'L&P syndrome' hampering Kiwi tennis talent

  • 11/11/2010

By Rachel Tiffen

Steven Downs was a child star picked to put New Zealand tennis back on the map.

At 17, he and James Greenhalgh won junior doubles at Wimbledon, but that is where the glory ends.

“It got hard and lonely,” Downs says. “We thought we'd do pretty well. We did okay, we never really cracked through then sort of set out on our own without coaches and then it became hard.

“It's really hard here, my advice would be get overseas.”

But New Zealand Tennis chief executive Steve Johns says we just need to breed our juniors tougher.

“At the moment we've got a number of top juniors who, in New Zealand, are what I call the L&P syndrome - World Famous in New Zealand – and unfortunately they, some of them, get a bit ahead of themselves in terms of their ability and we need to make sure that we're not setting our juniors up to fail on the international circuit,” says Johns.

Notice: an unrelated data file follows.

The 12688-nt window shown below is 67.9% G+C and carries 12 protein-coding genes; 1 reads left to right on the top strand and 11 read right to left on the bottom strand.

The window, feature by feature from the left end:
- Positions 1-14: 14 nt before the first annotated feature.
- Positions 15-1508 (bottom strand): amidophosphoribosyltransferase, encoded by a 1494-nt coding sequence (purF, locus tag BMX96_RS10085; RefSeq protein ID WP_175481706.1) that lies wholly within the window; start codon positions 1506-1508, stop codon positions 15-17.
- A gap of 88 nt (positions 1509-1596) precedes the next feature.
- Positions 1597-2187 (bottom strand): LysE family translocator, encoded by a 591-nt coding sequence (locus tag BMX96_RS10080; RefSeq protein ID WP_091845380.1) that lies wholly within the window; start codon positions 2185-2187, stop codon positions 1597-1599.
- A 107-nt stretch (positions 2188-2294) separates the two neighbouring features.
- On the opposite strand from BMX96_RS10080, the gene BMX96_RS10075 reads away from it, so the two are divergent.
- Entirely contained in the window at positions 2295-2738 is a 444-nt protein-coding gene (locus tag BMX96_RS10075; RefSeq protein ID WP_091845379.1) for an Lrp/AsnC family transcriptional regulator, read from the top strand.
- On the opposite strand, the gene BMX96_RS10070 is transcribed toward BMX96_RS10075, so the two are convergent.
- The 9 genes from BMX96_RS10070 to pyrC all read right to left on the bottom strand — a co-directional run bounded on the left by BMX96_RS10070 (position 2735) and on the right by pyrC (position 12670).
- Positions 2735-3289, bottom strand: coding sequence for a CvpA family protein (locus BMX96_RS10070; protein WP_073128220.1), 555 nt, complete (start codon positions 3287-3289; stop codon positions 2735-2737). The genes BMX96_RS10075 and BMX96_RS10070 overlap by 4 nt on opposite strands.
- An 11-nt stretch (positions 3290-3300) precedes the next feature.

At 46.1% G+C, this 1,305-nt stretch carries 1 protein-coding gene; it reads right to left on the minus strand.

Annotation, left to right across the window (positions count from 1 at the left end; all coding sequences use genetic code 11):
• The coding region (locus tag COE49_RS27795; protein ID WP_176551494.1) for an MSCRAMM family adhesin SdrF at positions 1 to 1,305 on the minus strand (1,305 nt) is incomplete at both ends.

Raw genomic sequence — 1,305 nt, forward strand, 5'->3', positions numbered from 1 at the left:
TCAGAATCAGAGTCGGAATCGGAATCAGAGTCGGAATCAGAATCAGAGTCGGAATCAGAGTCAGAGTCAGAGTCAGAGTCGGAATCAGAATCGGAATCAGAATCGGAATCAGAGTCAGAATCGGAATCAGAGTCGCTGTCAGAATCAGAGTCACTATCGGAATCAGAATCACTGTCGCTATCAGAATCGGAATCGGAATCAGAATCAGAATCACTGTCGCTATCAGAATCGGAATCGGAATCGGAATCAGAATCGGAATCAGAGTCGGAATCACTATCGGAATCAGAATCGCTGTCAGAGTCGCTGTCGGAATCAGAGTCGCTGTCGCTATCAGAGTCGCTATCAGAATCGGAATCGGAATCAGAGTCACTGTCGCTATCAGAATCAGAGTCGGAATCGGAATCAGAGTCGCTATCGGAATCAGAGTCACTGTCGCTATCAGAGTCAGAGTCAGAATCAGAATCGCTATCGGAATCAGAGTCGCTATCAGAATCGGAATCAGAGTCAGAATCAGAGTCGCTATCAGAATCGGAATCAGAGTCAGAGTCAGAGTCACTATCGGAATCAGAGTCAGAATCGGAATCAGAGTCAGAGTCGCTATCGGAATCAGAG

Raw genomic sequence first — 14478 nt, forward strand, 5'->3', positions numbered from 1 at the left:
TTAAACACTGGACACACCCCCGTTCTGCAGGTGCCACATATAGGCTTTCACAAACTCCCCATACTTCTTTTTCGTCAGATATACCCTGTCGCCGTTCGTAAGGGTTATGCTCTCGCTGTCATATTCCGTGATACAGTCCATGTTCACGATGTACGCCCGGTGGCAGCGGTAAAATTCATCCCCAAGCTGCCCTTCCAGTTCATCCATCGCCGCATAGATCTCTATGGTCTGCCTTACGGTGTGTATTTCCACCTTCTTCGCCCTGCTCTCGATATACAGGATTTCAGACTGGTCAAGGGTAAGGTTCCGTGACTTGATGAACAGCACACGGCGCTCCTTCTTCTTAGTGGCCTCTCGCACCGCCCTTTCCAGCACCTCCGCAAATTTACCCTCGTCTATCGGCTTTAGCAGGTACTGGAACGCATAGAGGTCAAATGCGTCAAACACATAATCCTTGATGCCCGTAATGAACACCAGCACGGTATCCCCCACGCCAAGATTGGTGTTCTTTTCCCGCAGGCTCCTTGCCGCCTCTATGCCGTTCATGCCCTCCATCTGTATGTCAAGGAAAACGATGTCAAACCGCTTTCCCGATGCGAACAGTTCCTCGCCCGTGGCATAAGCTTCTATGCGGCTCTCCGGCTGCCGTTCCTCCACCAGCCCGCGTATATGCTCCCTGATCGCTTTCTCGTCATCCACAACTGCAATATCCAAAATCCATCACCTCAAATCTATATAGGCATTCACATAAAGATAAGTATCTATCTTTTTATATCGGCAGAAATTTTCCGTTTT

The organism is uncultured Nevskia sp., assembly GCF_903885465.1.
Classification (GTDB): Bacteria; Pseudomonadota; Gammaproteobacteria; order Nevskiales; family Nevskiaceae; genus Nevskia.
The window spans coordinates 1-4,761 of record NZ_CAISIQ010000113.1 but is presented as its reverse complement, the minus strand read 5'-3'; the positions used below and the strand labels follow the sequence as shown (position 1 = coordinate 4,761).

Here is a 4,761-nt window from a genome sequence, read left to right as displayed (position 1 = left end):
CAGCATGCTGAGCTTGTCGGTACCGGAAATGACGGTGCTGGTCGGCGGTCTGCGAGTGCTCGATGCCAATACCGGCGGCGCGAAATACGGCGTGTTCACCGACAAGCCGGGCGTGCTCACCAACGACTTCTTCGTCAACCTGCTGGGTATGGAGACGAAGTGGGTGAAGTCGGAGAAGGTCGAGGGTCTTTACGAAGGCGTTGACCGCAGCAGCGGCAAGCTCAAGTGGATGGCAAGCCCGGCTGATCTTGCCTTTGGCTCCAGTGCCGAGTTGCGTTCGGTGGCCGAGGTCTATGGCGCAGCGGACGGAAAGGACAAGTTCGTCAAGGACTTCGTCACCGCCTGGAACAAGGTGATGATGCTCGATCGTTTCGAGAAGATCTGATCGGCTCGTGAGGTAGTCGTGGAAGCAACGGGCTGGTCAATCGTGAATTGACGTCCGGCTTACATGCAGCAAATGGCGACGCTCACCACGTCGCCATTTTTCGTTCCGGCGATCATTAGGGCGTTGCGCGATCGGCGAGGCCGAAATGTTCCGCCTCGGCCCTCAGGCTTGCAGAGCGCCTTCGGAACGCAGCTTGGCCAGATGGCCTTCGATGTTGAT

He says without the hunger common to players such as Chris Lewis and Brett Steven they won't succeed.

As the tennis season kicks off 40,000 people are taking to courts around New Zealand and our junior programmes are booming but, as our best players struggle to crack the top 300, SPARC has only allocated the sport $100,000 in high performance funding.

Johns admits money's tight and says bringing in players and coaches from abroad may be the answer.

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source: newshub archive